Update From the Medical Journals: February 2010
March 1, 2010
By Mary Pickett, M.D.
What's the latest news in the medical journals this month? Find out what your doctor is reading.
During the first three months after a stroke, an antidepressant may help a person recover thinking, learning, memory and verbal skills. This news came from a small, simply designed study that was published February 2 in Archives of General Psychiatry.
It included 129 people who had a recent stroke. None of the individuals who enrolled had depression. They were divided into groups that received the medicine escitalopram (Lexapro), a placebo pill or mental exercises to improve problem-solving skills. Escitalopram is a type of antidepressant called a selective serotonin reuptake inhibitor drug (SSRI).
After three months of treatment, people who took escitalopram scored better on tests of logic and memory. Memory seemed to improve for both words and pictures. The people in this group also scored slightly better on one section of a test that aims to measure "functional independence." This includes problem solving, memory, attention and judgment related to safety issues.
It is difficult to know how large the "real life" benefit may be or whether longer treatment might have showed added benefit.
The authors suggest that the antidepressant may allow more chemical and electrical connections to form between cells. This is not proven though. This stroke study did not evaluate recovery of strength or muscle function, only cognitive (thinking) function. Use of escitalopram or another SSRI antidepressant may eventually become part of standard care in the first months after a stroke. First, the findings from this small study need to be confirmed with more research.
Long-time smokers can develop emphysema, bronchitis or a combination of both. These lung problems are also known as chronic obstructive lung disease (COPD).
Doctors rely on inhalers to keep patients with COPD from having flare-ups in their symptoms. But is this confidence in inhalers over-rated? Yes, say the experts. According to a study published in the February issue of Chest, past studies seem to have overestimated the benefit of corticosteroid inhalers by including primarily patients whose COPD is severe.
Corticosteroid inhalers are meant to reduce inflammation in the airways. Inhaled corticosteroids include the medicines beclomethasone (QVAR), budesonide (Pulmicort), flunisolide (AeroBid), fluticasone (Flovent), mometasone (Asmanex) and triamcinolone (Azmacort). Several combination inhalers also include a corticosteroid drug.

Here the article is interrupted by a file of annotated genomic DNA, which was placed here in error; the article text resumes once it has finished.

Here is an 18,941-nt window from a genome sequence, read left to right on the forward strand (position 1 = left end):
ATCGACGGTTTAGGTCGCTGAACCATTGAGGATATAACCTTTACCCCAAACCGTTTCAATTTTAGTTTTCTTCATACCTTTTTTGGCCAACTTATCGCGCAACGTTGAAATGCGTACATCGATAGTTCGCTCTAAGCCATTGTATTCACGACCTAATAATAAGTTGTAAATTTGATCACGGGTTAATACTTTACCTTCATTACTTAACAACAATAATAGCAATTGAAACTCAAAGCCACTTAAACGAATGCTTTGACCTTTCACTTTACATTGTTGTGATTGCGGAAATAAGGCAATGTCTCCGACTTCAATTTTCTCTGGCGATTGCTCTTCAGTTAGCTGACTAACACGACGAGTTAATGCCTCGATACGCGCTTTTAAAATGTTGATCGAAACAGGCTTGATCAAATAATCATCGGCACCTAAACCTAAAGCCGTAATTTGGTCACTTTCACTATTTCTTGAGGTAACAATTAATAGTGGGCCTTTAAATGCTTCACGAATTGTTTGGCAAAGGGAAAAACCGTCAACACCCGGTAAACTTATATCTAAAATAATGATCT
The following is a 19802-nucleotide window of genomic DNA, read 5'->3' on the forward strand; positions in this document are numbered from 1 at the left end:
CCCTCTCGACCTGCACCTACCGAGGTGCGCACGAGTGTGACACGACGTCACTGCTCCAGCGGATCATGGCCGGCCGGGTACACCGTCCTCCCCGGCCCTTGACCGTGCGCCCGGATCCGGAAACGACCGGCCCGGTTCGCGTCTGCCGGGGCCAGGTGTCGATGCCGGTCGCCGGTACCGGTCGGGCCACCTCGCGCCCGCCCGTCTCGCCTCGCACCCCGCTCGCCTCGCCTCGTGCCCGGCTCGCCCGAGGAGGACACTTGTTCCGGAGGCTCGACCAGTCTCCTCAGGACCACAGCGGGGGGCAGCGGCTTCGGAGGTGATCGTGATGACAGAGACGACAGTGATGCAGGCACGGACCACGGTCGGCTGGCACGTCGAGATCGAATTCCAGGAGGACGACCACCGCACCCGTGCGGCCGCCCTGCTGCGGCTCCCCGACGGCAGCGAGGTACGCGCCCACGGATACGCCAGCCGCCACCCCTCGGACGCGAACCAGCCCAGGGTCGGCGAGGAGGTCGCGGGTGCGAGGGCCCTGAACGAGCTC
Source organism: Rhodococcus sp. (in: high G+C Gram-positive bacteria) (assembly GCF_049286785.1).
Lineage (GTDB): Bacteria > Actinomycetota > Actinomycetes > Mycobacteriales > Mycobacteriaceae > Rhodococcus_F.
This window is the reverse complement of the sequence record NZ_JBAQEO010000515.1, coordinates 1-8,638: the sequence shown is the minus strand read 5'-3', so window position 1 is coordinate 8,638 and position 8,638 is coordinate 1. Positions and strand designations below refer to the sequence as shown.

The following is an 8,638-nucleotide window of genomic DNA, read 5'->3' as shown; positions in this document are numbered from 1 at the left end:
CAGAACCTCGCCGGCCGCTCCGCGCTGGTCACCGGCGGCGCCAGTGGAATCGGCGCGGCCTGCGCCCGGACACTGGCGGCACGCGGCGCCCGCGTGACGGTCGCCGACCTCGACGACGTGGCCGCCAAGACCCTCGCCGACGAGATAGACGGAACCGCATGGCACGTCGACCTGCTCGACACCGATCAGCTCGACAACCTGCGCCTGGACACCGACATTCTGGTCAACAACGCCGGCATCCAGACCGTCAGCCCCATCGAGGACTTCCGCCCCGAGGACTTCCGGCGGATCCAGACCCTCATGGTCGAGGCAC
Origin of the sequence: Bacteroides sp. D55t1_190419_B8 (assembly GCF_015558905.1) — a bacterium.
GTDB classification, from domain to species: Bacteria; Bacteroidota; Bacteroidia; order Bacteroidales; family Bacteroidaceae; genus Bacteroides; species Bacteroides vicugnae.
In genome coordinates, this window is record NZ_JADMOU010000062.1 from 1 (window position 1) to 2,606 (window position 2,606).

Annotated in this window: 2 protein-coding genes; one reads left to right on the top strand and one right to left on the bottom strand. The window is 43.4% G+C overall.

Researchers reviewed over 1,000 separate studies of corticosteroid inhalers. Then they hand-picked 11 studies that met the most rigid criteria for quality. This means they were randomized, double-blind, placebo-controlled trials and included strict definitions of flare-ups ("exacerbations") and objective descriptions of lung function.
The researchers combined the data from all 11 studies into one large data pool. This gave them information from about 8,164 people who were treated with corticosteroid inhalers or with a placebo.
According to the results, using the inhalers if you had mild COPD did not seem to change your likelihood of having a flare-up. But if you had severe COPD (defined in this study by having less than 50% of normal airflow as measured by lung function tests) and used corticosteroid inhalers, your risk for being hospitalized due to an exacerbation was cut by 18%. This is a measurable benefit, but it is not dramatic.
Inhaled steroids can lead to yeast infections in the mouth (thrush) and cataracts. They can also increase the risk for bone fractures. For people who have COPD, inhaled steroids also increase the risk for pneumonia.
Quitting smoking and wearing oxygen if you need it can improve survival for people who have COPD. Based on this study, corticosteroid inhalers should probably not be used routinely to prevent COPD flare-ups, unless the condition is severe. When exacerbations do occur, steroids like prednisone may still be the appropriate treatment to help speed recovery of symptoms.
Treating diabetes to bring blood sugar levels to a normal level can safe lives and prevent complications. But sometimes treatment can make blood sugar levels too low and cause hypoglycemia (low blood sugar). This is not healthy.
In fact, a much-discussed study from 2008, called the ACCORD trial, showed that overly aggresive treatment of blood sugar in type 2 diabetes led to a higher premature death rate. In this study, people reduced their blood sugar levels to an average A1C of 6.4%. Doctors use a test called hemoglobin A1C to estimate average blood sugar levels in people with diabetes. Subsequent studies have not been able to duplicate these findings. Since 2008, however, many expert groups have recommended an A1C goal of less than 7%.
Now, a new study published in Lancet on February 6 may increase the A1C level that doctors consider safe.